How a Gerrymander Nearly Cost Us the Bill of RightsBreaking News
tags: Bill of Rights, voting rights, Gerrymandering
Richard Labunski is a professor emeritus of journalism from the University of Kentucky and author of James Madison and the Struggle for the Bill of Rights.
When the Supreme Court decided earlier this summer that federal judges cannot interfere if states draw election district boundaries that favor the party in power, Chief Justice John Roberts invoked the Founding Fathers. Even James Madison had been the target of gerrymandering, Roberts wrote in the 5-4 Rucho v. Common Cause decision, using that as evidence to show the founders tolerated this practice and viewed it as an unavoidable part of our political system.
But before you conclude gerrymandering had the blessing of the founders and we are forever stuck with it, it helps to have the full story. What the Supreme Court did not mention was that if Madison’s political opponents had kept him out of the first Congress, the results would have been catastrophic: There likely would have been no Bill of Rights, then or perhaps ever, and Anti-Federalists might have succeeded in completely rewriting the Constitution. In other words, a gerrymander—before it was officially called by that name, of course—might have irreparably damaged the very document Chief Justice Roberts has spent his career defending.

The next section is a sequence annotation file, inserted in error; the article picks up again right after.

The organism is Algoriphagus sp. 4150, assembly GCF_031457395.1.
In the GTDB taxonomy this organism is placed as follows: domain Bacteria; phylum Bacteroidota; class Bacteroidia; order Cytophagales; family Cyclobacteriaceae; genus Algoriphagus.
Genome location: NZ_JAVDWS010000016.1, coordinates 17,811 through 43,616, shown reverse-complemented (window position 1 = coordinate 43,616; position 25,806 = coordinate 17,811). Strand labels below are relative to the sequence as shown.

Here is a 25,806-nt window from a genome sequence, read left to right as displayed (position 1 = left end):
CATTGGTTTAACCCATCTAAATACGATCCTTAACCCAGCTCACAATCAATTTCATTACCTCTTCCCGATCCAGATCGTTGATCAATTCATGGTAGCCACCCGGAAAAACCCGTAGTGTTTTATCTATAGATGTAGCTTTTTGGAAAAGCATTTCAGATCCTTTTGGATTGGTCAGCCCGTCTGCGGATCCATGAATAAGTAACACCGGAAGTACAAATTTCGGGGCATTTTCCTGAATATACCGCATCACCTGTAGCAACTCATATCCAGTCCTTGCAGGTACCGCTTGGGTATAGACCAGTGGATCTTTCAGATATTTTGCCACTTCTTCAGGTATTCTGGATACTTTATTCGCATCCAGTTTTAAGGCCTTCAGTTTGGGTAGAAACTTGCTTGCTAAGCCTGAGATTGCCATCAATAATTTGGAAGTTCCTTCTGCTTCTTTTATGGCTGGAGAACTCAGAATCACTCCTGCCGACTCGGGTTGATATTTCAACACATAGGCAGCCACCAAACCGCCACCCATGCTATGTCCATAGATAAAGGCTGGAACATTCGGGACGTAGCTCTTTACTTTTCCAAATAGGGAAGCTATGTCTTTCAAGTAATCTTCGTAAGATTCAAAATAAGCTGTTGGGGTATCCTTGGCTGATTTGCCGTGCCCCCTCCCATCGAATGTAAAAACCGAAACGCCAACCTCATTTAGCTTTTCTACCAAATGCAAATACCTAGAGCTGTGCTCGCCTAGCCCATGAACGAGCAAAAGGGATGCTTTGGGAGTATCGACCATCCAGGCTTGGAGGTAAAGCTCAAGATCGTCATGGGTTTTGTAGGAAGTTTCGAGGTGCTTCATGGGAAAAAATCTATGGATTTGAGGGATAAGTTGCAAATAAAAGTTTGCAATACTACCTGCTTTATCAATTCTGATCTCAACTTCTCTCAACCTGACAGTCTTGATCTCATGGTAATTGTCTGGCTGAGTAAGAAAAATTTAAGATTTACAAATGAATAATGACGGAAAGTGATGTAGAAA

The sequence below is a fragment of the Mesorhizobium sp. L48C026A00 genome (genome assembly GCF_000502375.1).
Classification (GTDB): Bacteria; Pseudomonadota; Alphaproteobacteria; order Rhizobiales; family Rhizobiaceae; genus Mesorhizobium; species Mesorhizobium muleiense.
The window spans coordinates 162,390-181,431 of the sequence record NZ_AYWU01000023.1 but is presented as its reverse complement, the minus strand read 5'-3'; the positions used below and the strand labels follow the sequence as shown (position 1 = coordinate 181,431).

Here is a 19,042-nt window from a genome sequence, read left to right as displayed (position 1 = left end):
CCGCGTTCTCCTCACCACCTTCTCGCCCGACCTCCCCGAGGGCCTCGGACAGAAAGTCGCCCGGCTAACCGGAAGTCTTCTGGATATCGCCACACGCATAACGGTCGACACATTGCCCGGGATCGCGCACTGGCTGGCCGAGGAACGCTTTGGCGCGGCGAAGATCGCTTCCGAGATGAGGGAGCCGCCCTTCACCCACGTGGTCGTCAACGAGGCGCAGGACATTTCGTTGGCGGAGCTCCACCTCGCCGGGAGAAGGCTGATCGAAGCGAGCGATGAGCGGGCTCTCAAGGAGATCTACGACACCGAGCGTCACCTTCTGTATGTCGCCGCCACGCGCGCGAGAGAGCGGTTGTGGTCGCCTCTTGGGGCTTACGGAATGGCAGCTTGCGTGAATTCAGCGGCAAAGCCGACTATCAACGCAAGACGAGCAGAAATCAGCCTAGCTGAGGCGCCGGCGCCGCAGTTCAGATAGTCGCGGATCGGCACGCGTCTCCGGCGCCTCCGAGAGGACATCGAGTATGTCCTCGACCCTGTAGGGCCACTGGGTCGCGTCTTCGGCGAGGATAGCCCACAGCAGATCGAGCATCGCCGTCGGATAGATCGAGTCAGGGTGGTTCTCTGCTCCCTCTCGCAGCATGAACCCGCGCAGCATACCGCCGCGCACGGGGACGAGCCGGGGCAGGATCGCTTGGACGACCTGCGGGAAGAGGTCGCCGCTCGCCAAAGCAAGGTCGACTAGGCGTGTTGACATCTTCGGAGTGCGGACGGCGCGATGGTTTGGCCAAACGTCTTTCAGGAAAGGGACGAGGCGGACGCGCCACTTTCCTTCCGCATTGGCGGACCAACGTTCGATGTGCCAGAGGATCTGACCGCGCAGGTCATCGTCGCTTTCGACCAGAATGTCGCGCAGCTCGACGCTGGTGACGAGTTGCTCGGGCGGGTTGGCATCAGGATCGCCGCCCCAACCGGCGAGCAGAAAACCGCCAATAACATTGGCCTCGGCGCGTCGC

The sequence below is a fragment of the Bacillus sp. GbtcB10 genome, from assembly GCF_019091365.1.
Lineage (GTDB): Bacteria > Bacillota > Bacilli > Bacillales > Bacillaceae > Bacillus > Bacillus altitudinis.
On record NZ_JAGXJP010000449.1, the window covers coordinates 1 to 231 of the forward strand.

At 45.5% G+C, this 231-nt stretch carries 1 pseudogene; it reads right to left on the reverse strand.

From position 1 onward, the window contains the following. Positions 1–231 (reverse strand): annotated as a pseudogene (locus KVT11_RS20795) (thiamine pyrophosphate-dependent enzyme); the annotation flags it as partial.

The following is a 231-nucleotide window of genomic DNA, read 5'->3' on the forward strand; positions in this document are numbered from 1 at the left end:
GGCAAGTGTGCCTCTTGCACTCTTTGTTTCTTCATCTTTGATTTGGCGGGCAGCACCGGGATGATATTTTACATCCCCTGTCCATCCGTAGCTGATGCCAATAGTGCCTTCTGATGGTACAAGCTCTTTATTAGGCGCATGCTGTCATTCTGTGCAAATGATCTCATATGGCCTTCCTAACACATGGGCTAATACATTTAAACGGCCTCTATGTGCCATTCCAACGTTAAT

The story begins in 1788, after Virginia ratified the U.S. Constitution in June. The state’s General Assembly had to create 10 congressional districts, deciding which counties to assign to each one. At the time, Patrick Henry, a member of the state House, was Virginia’s most powerful legislator and had almost complete control over the House and Senate. His influence over the Legislature was so obvious that George Washington wrote to Madison, “[Henry] has only to say let this be Law—and it is Law.”
Henry was also a leading Anti-Federalist who opposed the new plan and feared the Constitution would create a “consolidated” government that would be too powerful. Henry had tried to stop Virginia from approving the Constitution at the state’s ratifying convention. For three weeks in a sweltering converted theater in downtown Richmond, he had vigorously debated Madison, another delegate at the convention and the principal defender of the Constitution. Madison prevailed—the state voted to ratify the document.